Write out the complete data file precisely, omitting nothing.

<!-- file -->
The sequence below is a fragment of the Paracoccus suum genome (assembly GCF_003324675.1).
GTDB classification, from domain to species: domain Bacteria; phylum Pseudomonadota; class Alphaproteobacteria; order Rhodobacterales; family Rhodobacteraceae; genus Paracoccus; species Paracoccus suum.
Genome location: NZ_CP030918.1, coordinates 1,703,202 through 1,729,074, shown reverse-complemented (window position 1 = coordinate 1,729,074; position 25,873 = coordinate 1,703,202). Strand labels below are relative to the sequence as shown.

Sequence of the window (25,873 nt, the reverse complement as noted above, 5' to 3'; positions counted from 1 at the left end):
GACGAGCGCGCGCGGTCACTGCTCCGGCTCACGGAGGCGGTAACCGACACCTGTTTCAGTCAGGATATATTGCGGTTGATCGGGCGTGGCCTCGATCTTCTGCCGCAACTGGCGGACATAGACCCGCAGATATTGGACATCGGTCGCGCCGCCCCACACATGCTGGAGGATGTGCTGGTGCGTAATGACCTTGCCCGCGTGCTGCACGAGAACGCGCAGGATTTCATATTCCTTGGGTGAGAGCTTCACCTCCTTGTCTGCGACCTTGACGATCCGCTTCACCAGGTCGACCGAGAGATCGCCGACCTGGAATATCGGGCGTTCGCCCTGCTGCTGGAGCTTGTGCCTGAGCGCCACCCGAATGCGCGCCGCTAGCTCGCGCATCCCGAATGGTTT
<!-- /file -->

The sequence below is a fragment of the Paracoccus suum genome (assembly GCF_003324675.1).
GTDB classification, from domain to species: domain Bacteria; phylum Pseudomonadota; class Alphaproteobacteria; order Rhodobacterales; family Rhodobacteraceae; genus Paracoccus; species Paracoccus suum.
Genome location: NZ_CP030918.1, coordinates 1,703,202 through 1,729,074, shown reverse-complemented (window position 1 = coordinate 1,729,074; position 25,873 = coordinate 1,703,202). Strand labels below are relative to the sequence as shown.

Sequence of the window (25,873 nt, the reverse complement as noted above, 5' to 3'; positions counted from 1 at the left end):
GACGAGCGCGCGCGGTCACTGCTCCGGCTCACGGAGGCGGTAACCGACACCTGTTTCAGTCAGGATATATTGCGGTTGATCGGGCGTGGCCTCGATCTTCTGCCGCAACTGGCGGACATAGACCCGCAGATATTGGACATCGGTCGCGCCGCCCCACACATGCTGGAGGATGTGCTGGTGCGTAATGACCTTGCCCGCGTGCTGCACGAGAACGCGCAGGATTTCATATTCCTTGGGTGAGAGCTTCACCTCCTTGTCTGCGACCTTGACGATCCGCTTCACCAGGTCGACCGAGAGATCGCCGACCTGGAATATCGGGCGTTCGCCCTGCTGCTGGAGCTTGTGCCTGAGCGCCACCCGAATGCGCGCCGCTAGCTCGCGCATCCCGAATGGTTT